FreeEnterprise.com got to know Red Frog Events when the active entertainment company won the Chamber’s DREAM BIG Small Business of the Year award. The infectiously fun Chicago-based firm has created events including the Warrior Dash and Great Urban Race—it has also created an enviable company culture. Who wouldn’t want to work where there’s a treehouse, a fire pit (complete with s’mores supplies), and a business card deeming you “Master of Monkey Business”?
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For Christopher Steiner, being accepted into Y Combinator, Silicon Valley’s oldest incubator, was like winning the lottery. “Everybody wants to get into Y Combinator, but there’s only a 2 percent acceptance rate. It really changed the trajectory for our company,” said the journalist turned entrepreneur who co-founded Aisle50 with Riley Scott in 2010.
When Mimi Fisher bought a discount card to support her local high school’s football team, she never imagined she was buying the ticket to fulfilling her longtime dream of earning a college degree.
In my guest bedroom/office, there’s a framed newspaper cover hanging in a place of pride and prominence. It’s the July 22, 2000 edition of the Austin American-Statesman, Austin’s only daily newspaper. The cover story on Lance Armstrong’s marketability in light of his second Tour de France win was written by yours truly.
In the movie The Monuments Men, a Hollywood “A List” of actors including George Clooney, Matt Damon, John Goodman, and Bill Murray don the roles of soldiers racing across Europe searching for art stolen by the Nazis.
This little-known story would’ve remained hidden to the general public if it wasn’t for the work of Robert Edsel, author of three books on the subject: Rescuing Da Vinci: Hitler and the Nazis Stole Europe’s Great Art; The Monuments Men; and Saving Italy: The Race to Rescue a Nation’s Treasures From the Nazis.
Dell wants to help the disruptors. In fact, Dell wants to be one of the disruptors. The company its founder calls “the world’s largest startup” is going back to its roots. The recent “Beginnings” ad shows the humble starts of companies like Under Armour, Skype, and Dropbox that have become part of the American vernacular. The ad concludes with Dell itself, launched in a humble dorm room in 1984.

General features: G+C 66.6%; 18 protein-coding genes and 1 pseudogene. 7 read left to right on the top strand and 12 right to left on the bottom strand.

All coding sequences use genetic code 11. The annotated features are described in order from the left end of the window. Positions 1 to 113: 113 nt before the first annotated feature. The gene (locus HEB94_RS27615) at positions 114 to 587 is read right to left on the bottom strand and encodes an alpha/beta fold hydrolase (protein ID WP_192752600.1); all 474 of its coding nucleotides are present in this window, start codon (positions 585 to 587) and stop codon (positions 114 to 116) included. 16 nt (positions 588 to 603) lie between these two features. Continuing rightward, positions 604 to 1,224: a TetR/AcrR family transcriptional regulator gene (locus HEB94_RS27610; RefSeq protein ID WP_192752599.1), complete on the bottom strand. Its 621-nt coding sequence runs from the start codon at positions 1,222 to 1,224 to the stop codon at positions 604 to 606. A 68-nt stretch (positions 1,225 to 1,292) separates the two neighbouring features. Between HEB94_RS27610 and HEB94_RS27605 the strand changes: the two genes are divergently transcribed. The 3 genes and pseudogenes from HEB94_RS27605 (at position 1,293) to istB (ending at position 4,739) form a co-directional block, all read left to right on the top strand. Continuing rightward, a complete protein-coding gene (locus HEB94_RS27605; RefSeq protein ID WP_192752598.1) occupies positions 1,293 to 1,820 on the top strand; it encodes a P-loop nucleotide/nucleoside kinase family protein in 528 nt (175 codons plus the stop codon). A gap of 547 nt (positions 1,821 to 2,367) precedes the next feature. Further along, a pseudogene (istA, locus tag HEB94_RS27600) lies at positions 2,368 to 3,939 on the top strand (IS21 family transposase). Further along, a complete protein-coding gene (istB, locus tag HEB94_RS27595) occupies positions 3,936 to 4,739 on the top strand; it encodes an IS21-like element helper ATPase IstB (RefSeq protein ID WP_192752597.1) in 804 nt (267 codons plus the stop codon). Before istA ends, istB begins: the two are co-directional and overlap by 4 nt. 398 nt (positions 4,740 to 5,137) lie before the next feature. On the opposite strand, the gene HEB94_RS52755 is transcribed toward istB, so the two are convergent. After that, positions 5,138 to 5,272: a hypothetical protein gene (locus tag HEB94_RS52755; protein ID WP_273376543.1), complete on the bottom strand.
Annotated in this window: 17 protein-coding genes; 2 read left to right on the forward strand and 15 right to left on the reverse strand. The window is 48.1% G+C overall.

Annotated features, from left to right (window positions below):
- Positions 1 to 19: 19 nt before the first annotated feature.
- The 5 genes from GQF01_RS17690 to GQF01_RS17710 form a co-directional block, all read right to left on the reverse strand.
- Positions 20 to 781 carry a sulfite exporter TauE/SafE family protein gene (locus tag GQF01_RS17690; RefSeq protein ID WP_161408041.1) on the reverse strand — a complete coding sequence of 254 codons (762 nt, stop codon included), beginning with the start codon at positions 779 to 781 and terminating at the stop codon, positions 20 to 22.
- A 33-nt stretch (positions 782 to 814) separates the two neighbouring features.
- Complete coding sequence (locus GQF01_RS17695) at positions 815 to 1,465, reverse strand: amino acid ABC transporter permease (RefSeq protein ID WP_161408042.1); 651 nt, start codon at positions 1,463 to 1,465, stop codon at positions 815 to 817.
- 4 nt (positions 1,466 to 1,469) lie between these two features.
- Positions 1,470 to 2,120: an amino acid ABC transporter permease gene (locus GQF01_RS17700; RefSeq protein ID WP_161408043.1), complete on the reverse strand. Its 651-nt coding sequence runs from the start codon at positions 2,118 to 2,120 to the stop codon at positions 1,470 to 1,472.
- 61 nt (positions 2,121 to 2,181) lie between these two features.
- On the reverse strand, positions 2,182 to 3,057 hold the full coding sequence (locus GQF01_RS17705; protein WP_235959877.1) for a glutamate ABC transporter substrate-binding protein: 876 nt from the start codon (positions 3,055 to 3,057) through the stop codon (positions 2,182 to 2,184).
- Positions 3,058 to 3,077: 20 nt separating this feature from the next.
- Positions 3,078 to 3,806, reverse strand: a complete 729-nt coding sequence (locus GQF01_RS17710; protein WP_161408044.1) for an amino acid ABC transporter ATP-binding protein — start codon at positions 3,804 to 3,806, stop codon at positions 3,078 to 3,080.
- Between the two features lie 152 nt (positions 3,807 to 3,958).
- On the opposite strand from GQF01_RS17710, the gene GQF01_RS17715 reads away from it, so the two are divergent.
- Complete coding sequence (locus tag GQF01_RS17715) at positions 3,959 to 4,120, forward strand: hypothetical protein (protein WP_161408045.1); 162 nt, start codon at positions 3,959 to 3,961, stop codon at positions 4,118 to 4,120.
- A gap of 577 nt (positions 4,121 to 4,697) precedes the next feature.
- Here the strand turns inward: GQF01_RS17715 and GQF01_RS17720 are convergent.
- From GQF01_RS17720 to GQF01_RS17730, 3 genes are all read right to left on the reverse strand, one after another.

Buck up, Denver Broncos fans. While you may not have won the Super Bowl, Denver produced a crop of more than 20 great startups to compete at the recent Challenge Cup pitch competition.
Seeing his mother struggling to complete a task while online banking one day gave Eyal Cohen an idea. Why not create pop-up balloons that would provide step-by-step-instructions?
With that, WalkMe was born. The cloud-based startup launched in 2012 as an interactive online guidance system for businesses to simplify their customers’ online experience.
America is a nation founded by the newly arrived. Lured by the promise of opportunity, immigrants have given their energy and entrepreneurial acumen, becoming part of the fabric of the American economy.
Thanks to surging production in the country’s oil and gas shale regions, the U.S. is importing significantly less oil and bolstering its energy independence. The Energy Information Agency expects U.S. crude imports this year to average 6.7 million barrels a day, down by nearly a million barrels a day from 2013 averages. The decline comes amid a boom in oil and gas production in places such as North Dakota, where monthly output has nearly quadrupled over the past four years.
Have you found your sponsor yet?
Not a mentor, a sponsor. Sure, a mentor is important in helping to define your dream and understand your world. But it’s a sponsor that’s the dream-enabler, says Sylvia Ann Hewlett, a scholar, author and president and CEO of the Center for Talent Innovation (CTI). A sponsor is key for really fast-tracking your career, she says, connecting you with the right people and supporting your ascent.
Corporate wellness programs can help reduce healthcare expenses, but will employees actually use them? To enhance the effectiveness of these programs, a growing number of companies are offering monetary incentives for participation.
A cash payment or reduction in the employee's health insurance premium can be a powerful motivator, says Dr. Fik Isaac, vice president for global health services at Johnson & Johnson, the world's sixth-largest consumer health company.